By Bree Davies
By Emerald O'Brien
By Gina Tron
By Jon Solomon
By Drew Ailes
By Courtney Harrell
By Kyra Scrimgeour
It's early June, and less than 48 hours earlier, an event took place that immediately changed the manner in which the current Finn Brothers tour was perceived. At the conclusion of a concert in London, Crowded House, guitarist/vocalist Neil Finn's main project for the past decade, shuttered its windows and bolted its doors. Suddenly, singer-songwriter Tim Finn--Neil's older sibling and erstwhile bandmate in both Crowded House and its popular predecessor, Split Enz--finds himself fielding questions from journalists who want to know if the Brothers' self-titled debut album and the series of performances it's spawned were factors in the House's collapse.
"It's not like a direct thing," Tim says from Sydney, Australia, "but I think it may have affected Neil's thinking in the sense that everything we've done with this project has been pleasurable, and we've kept it that way quite deliberately. We've only done the press and the touring that we've wanted to do, and we paid for the record ourselves so there's no sort of feeling of debt to anybody.
"I think probably it made Neil think, 'Wow,'" he continues in a cool, distinguished, lightly accented voice, "because to some extent, the burden of expectations with Crowded House has been substantial. Its first record was so hugely successful, and I think ever since then there's been this desire in everyone around them to get back to that point or beyond that point--which they haven't done. And that becomes a drag after a while, what with too much interference from the outside. So I think what our record reminded him of is that things can be much purer."
This observation is an apt one, for the prime characteristic of Finn Brothers, released in this country on the Discovery imprint, is its utter effortlessness. While most recordings creak to some degree with the creative energies that were expended in the process of making them, these eleven ditties seem as natural as the sight of the sun rising over the Finns' New Zealand birthplace. What the long-player loses due to the absence of bracing sonic highs (only the final track, "Kiss the Road of Rarotonga," rocks in the conventional sense), it more than makes up for in subtlety. Cuts such as "Only Talking Sense," "Angels Heap" and "Paradise (Wherever You Are)" flow into one another beautifully, exuding unforced tunefulness and a quiet confidence that's far sturdier than the qualities present in most disposable pop. Listening to it, one senses that the brothers have grown so comfortable with each other that any discord that might once have complicated their relationship has long since dissipated.
This may come as a surprise to those who caught the Crowded House configuration that visited Boulder in 1991 to support the disc Woodface (originally conceived as the first Finn Brothers offering). For that album, Tim was invited to move into the House and become a full-time member alongside Neil, drummer Paul Hester and bassist Nick Seymour. But live, the blend of Finns was surprisingly awkward. The brothers stayed at opposite sides of the stage throughout most of the appearance, seldom interacting or even making eye contact. The tension was palpable, and it led to a performance that was less a sustained musical statement than a case study. No doubt realizing this, Tim left the ensemble a few dates later.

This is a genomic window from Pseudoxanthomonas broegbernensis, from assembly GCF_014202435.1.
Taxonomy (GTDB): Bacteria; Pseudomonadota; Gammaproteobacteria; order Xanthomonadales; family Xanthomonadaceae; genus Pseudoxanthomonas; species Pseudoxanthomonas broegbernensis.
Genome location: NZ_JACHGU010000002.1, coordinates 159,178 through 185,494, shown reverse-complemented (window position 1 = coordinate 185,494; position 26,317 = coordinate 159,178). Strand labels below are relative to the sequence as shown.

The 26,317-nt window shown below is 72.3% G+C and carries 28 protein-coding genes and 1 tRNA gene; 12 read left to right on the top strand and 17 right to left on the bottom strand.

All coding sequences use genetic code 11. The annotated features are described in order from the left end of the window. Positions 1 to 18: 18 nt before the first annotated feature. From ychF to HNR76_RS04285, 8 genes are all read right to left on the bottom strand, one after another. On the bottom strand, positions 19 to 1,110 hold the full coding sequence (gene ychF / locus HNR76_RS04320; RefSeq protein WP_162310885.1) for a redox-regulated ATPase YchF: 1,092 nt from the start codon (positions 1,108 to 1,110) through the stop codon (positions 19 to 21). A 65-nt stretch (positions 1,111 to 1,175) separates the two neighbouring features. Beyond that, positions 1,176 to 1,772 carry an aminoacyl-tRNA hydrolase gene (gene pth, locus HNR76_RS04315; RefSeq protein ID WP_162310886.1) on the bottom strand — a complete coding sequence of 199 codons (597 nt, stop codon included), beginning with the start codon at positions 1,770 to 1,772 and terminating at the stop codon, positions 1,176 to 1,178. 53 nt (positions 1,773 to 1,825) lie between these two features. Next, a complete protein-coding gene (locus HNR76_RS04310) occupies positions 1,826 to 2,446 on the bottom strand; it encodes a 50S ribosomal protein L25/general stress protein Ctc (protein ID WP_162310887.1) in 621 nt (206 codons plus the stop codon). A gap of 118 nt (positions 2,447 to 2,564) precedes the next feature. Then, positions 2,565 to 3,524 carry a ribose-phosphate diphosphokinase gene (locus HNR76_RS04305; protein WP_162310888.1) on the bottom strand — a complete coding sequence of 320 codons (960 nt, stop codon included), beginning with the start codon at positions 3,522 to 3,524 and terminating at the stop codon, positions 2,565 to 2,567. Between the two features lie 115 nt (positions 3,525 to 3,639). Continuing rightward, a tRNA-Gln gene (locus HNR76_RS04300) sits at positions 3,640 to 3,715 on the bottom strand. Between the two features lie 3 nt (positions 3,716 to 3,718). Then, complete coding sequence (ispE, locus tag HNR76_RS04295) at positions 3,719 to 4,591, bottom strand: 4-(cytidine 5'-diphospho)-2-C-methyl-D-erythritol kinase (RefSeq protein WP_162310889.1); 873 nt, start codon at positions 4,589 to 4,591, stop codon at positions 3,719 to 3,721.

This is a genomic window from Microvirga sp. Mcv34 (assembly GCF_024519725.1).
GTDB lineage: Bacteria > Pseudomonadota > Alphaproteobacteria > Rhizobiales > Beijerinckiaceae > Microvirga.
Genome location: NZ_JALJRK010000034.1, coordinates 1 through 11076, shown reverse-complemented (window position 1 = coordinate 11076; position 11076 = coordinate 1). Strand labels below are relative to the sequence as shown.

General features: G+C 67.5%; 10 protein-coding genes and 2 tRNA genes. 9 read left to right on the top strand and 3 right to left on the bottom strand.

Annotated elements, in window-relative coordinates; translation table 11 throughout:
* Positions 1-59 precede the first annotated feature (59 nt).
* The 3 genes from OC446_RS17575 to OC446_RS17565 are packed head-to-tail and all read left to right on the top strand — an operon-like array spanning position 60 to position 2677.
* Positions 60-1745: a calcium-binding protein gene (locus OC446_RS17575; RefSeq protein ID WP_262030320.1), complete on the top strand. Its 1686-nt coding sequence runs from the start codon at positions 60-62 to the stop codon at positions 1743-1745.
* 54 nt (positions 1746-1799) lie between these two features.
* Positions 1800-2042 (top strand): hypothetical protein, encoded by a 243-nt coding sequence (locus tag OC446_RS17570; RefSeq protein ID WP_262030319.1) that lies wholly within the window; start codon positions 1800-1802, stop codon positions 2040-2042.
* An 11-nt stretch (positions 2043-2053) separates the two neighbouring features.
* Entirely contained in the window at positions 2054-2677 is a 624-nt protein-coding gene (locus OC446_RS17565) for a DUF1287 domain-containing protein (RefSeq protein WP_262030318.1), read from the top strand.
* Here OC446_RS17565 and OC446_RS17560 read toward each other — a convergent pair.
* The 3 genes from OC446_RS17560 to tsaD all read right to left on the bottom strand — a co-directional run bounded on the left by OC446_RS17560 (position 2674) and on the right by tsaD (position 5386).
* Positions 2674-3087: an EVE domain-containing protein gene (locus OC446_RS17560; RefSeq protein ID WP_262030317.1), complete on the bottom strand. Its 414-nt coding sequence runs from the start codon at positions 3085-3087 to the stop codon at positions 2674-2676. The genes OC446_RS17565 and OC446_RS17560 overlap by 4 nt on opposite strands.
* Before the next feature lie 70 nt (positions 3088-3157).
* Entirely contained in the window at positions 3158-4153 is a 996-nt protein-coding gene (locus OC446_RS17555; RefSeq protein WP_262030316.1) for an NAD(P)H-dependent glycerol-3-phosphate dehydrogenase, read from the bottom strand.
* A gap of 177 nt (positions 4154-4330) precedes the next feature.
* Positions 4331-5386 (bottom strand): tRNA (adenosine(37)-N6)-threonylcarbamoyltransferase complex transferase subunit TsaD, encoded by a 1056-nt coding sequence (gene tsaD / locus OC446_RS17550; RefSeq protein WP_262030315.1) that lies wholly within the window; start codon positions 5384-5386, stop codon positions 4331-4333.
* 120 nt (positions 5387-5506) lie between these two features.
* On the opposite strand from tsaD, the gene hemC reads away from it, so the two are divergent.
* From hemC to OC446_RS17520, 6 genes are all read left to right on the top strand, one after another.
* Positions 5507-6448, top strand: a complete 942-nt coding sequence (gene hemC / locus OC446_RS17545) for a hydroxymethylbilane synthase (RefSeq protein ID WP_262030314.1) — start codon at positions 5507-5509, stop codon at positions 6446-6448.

Today, Tim sees this experiment more objectively. "There were some great shows and some not so great shows," he says. "But Neil--all he had to do was to turn around and look at me to know that I wasn't suited to just being a keyboard player in a band, doing harmonies. I just wasn't fully stretched, and he knew that. He likes to see me stretched, and I like to see him that way, too--that's when we're both at our best. But in that setting, it was like I was too contained in a way; it was too easy, and I don't think either of us was particularly happy about that. In the end, it was a square peg in a round hole, really."
It also represented a role reversal, since Tim, as the older brother by about six years, was accustomed to having Neil literally and figuratively play his tunes, instead of the other way around. During an interview with Westword at the time of Woodface, Neil made frequent reference to the dynamics of power between him and the elder Finn. "Tim maintains that when I came along, he got pneumonia," he said, "and that he was always trying to compete with me by getting really close to me." Later, Neil added, "While we were apart--especially when he had a solo career and I was doing Crowded House--I was conscious of what he was doing and he was conscious of what I was doing, and any success on either side was noted and difficult to accept in a way. But I don't want to go too heavily into that, because it was just what you would expect."
In responding to these comments, Tim comes across as a bit frosty; he seems mildly peeved to discover that Neil ever discussed these issues in public. "Brothers can talk about this kind of stuff, but if you start putting it out there in the media, it can obviously be misinterpreted," he grumbles. However, he subsequently warms to the topic. "I didn't realize until years and years later that I had enjoyed the young-prince syndrome. I had older sisters, but I was the only son, the adored one. Since I was just six at the time, none of these would have been very hardcore, crystallized concepts by any means. But like any child, you enjoy the autonomy and the uniqueness--and I do remember that I became quite ill around the time Neil came along.